You could spend a very long time going nowhere if you try to tackle this one on your own. Your best bet is to tap into an existing network of venture capital providers, by way of a lawyer or accountant who specialises in providing services to SMEs (small to medium-sized enterprises).
There are also brokers who claim to offer introductions to venture capital sources. Their services are variable in quality and can prove expensive.
The intermediary, whoever they are, should be able to guide you on incorporating your business (ie making it a company), if it is not one already. This is an essential first step. They should then be able to give you a good idea of what individual venture capital providers are looking for, and what they are likely to offer in return. They may be able to steer you towards the providers most likely to be interested in your project, and they may be willing to advise on your presentation, to maximise your chances of success.
Of course, none of this will come cheap, so you need to set a budget for the costs of raising capital. Lawyers and accountants will normally work on a fee per hour worked. Brokers will look to receiving a percentage of the sum raised. Some may also expect a bonus payment for success in raising capital for you. Bear in mind that payment may be due whether or not you actually succeed in raising money. At a very rough estimate, a successful small company in a conventional business would probably have to pay between £10,000 and £25,000 in fees, to raise £250,000.
It can take almost as much time and effort to size up a business looking for £50,000 as it does to size up one looking for £1 million. Most venture capitalists are unwilling even to look at any business wanting less than £500,000. A business angel will often be prepared to invest lower amounts in the business.
In practice, assume a maximum of £50 million, unless the circumstances are really exceptional - for example, where part of a large, established business is being sold off to its management.
Both provide equity capital for investment in new or expanding companies. But generally speaking, a venture capitalist is an investing institution - for example, an insurance company, a pension fund or another fund management organisation. Because they are investing money on behalf of other people, they are likely to have strict criteria - for example, on the type of business in which they are prepared to invest, the rate of return they expect, and so on.
Business angels are private individuals who are looking to invest a lump sum on their own behalf, very often in a business to which they can make a non-monetary contribution too - for example, in helping with marketing or other management skills. Their financial resources will be more limited than those of the venture capitalists, but their approach probably more flexible.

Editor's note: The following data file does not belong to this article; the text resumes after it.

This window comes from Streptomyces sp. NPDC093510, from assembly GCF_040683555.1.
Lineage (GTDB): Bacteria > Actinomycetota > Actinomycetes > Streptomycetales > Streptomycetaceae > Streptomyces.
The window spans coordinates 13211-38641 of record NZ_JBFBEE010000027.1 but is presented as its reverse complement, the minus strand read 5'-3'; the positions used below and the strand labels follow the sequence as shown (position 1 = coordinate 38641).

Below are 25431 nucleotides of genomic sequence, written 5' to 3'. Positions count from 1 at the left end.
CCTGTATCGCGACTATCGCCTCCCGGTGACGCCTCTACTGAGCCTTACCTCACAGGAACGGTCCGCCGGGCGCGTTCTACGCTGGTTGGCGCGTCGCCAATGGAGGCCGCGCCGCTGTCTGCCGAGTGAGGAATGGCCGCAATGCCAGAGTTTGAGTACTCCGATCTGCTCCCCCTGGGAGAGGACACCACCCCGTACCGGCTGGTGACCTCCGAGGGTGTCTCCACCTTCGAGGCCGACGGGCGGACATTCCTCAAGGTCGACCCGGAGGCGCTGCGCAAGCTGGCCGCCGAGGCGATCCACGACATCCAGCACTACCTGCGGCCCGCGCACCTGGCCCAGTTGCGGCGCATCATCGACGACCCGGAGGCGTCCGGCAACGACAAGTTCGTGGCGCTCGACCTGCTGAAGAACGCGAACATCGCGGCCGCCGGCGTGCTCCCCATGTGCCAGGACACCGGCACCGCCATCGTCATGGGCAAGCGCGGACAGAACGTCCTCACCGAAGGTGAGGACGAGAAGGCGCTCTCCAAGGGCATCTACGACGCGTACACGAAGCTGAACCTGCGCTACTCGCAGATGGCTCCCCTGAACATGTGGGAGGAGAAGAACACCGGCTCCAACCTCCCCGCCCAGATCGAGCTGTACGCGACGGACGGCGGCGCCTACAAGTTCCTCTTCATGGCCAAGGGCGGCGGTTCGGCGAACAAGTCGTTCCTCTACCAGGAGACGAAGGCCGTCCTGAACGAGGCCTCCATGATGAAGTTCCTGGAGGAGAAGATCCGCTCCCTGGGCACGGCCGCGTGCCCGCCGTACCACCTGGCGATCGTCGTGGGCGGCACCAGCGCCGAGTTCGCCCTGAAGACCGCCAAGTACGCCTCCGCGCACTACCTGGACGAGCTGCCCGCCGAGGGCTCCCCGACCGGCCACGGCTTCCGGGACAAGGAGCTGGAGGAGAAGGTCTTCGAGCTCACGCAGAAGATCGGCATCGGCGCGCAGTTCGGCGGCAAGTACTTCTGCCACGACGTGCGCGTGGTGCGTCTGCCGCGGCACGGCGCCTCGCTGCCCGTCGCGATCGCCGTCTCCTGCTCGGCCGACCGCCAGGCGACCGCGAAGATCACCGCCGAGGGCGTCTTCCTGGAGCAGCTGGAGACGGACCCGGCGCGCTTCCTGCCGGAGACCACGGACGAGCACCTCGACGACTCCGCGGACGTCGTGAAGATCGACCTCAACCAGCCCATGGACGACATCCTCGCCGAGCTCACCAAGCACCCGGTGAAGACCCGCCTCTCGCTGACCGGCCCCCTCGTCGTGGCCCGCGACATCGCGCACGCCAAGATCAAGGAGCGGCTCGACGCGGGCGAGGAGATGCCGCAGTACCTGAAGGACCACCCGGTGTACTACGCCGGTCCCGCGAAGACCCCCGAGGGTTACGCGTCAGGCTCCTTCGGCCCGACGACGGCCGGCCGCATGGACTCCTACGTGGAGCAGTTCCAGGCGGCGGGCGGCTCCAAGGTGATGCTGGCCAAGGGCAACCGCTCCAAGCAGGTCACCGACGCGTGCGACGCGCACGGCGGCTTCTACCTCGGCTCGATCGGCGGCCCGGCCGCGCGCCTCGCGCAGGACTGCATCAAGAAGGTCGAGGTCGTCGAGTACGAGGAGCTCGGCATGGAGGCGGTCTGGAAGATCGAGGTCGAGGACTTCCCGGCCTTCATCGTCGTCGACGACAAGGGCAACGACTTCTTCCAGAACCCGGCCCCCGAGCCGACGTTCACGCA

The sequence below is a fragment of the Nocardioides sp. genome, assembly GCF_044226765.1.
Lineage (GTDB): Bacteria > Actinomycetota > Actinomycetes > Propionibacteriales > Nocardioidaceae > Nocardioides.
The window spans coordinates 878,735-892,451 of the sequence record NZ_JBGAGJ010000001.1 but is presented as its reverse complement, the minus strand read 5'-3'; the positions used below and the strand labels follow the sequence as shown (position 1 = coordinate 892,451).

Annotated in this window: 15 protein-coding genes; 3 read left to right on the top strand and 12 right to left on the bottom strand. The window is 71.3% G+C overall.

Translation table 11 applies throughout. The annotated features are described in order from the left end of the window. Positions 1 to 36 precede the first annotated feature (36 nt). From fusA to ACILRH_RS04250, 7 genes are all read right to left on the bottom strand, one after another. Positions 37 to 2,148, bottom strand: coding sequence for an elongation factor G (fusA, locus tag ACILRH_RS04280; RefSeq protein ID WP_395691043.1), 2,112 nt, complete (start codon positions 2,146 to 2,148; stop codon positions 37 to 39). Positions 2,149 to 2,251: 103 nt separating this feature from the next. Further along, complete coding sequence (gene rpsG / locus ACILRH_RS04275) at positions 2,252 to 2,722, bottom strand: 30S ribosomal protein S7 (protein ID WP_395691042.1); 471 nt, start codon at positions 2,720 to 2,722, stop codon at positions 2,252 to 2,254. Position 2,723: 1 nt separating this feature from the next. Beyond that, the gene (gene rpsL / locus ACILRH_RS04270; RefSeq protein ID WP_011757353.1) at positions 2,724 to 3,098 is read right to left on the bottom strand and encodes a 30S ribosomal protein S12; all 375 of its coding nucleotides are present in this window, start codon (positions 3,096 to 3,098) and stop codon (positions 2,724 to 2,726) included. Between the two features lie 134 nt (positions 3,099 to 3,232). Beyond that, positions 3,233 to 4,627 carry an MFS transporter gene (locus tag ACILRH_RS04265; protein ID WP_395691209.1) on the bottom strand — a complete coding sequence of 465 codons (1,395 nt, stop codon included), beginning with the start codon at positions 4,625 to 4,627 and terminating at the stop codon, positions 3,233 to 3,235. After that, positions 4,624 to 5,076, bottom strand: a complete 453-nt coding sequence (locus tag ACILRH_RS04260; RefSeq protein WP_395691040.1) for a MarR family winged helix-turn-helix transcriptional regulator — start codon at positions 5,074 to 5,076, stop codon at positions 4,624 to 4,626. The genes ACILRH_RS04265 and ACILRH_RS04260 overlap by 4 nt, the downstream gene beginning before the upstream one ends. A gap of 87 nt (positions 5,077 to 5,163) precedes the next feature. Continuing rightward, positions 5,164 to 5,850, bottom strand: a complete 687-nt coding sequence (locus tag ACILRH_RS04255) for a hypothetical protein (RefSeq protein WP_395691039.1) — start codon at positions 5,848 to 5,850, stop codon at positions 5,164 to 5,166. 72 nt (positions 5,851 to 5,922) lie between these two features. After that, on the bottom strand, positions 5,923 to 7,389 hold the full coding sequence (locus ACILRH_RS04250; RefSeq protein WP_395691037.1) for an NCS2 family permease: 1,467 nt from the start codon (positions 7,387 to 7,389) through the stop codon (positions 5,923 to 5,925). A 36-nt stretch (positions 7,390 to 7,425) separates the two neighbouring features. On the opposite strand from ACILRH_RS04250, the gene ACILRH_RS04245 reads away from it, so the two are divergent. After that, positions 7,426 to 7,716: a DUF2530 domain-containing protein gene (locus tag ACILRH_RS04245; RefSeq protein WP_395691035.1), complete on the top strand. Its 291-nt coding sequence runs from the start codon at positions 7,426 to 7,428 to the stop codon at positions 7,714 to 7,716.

Some venture capitalists are certainly willing to think in terms of putting up both equity and debt capital, though they would be unlikely to consider a deal for debt alone. That is what banks are for. If you do want a debt and equity package, however, you would do better to get your own intermediary to put it together: after all, you are 'buying' this money, and you do not want to tie yourself in too tightly to any one supplier.
This is up for negotiation. In broad terms, few venture capitalists would want more than a 30% stake. Many will be restricted by the terms on which they are allowed to invest, to holding no more than 10-20% of the shares in any one business. The question then becomes, whether a 10-20% stake in your business is worth the money you would like them to provide.
A business angel might be willing to take a higher stake, if the growth prospects are sufficiently enticing. But you would have to be very certain you could work with him (or her), before you gave him a stake of more than 30%.
This is up for negotiation, too. As a minimum, however: assuming that they are buying ordinary shares — and most venture capitalists and business angels will be unwilling to accept anything less — then they will get the voting rights attributable to those shares. These usually include the right to vote on acceptance (or rejection) of the company’s annual accounts, the right to vote on the directors’ remuneration, and the right to vote on the appointment and dismissal of directors.
Holders of at least 5% of the voting also have the right to force the directors to call a general meeting (a meeting of the shareholders), or to call it themselves at the company’s expense if the directors refuse to do it within a reasonable time. Holders of at least 25% of the ordinary shares can block special resolutions, and a special resolution is required to change the articles of association.
Minority shareholders cannot of course block the majority in accepting the accounts, agreeing the directors’ remuneration or appointing new directors. Nevertheless, taking on outside shareholders is not a matter to be undertaken lightly. You, and the other directors of the company, have a fiduciary duty to act in good faith to promote the success of the company, and if you take on outside shareholders they will be checking to make sure you do it.
Outside shareholders will also be entitled to their share of whatever dividends are being paid, and to their share of the assets left (if any), if the company has to be wound up. Many venture capitalists will ask for preference shares in addition to ordinary shares, which give them a guaranteed percentage of the amount they have invested, or of the company’s profits, as dividend each year - a “first call” on the profits before any dividend is paid to ordinary shareholders. This right is usually cumulative – that is, if the preferential dividend is not paid in one year it is carried forward and added to the dividend payable in subsequent years.